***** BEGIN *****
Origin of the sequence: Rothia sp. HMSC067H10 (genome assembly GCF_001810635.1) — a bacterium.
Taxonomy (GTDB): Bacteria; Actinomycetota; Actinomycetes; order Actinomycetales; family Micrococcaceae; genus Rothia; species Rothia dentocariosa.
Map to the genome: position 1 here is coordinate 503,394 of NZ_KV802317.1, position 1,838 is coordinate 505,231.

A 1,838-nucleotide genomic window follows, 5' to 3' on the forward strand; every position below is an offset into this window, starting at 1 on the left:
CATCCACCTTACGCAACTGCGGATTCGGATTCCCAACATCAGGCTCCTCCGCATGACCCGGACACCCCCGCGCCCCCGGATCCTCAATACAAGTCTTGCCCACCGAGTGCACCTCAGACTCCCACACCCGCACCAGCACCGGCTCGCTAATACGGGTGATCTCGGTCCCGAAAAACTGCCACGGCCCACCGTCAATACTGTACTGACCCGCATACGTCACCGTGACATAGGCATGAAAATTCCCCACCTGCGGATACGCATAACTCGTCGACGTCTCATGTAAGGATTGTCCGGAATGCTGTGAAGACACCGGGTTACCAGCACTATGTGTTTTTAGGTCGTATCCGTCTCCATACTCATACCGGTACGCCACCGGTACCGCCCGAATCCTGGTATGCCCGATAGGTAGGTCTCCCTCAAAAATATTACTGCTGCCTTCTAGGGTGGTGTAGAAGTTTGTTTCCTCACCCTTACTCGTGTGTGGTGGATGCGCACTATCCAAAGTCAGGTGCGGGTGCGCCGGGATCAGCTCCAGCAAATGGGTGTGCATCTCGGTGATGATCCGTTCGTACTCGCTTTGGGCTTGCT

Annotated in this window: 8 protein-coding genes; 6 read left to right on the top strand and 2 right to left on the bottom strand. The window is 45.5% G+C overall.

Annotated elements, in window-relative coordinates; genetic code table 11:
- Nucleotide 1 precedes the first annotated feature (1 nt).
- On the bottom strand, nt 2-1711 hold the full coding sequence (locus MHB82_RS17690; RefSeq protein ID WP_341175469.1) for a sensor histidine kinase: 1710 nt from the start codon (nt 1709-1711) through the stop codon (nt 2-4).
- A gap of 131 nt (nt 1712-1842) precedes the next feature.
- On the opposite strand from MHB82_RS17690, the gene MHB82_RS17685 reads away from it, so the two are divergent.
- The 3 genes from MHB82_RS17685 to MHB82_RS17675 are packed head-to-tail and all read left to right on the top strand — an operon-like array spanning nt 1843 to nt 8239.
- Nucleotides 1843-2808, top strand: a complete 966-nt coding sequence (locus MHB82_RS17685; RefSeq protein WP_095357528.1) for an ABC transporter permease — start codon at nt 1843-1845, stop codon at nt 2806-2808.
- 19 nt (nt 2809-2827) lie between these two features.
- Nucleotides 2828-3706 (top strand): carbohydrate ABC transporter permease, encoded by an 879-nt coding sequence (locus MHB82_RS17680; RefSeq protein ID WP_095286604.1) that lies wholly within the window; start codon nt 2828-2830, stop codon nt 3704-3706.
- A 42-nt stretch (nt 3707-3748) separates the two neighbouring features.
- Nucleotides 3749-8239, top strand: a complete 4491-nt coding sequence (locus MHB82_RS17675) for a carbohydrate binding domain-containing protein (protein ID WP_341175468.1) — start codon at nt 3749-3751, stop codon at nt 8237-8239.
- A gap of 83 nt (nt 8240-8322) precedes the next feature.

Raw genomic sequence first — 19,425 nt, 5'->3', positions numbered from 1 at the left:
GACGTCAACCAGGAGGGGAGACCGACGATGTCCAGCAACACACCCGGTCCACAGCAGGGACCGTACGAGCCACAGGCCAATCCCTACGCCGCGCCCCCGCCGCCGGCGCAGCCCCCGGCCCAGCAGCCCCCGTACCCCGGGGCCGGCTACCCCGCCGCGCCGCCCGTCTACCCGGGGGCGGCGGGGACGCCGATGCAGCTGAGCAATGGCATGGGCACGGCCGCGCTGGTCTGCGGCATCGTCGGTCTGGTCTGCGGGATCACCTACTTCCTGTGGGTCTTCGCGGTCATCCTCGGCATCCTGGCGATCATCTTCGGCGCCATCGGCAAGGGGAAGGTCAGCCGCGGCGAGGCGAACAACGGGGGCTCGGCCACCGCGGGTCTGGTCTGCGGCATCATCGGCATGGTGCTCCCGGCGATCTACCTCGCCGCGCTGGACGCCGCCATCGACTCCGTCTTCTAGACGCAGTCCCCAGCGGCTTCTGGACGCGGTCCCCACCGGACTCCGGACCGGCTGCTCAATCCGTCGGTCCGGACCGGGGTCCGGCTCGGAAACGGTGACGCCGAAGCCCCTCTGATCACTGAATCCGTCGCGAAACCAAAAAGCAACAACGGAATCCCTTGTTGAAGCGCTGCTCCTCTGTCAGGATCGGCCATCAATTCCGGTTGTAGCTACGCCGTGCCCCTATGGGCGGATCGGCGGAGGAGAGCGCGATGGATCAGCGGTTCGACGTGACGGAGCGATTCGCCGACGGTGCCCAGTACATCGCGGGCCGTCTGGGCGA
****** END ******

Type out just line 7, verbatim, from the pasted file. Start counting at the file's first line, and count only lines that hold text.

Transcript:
Annotated elements, in window-relative coordinates; genetic code table 11: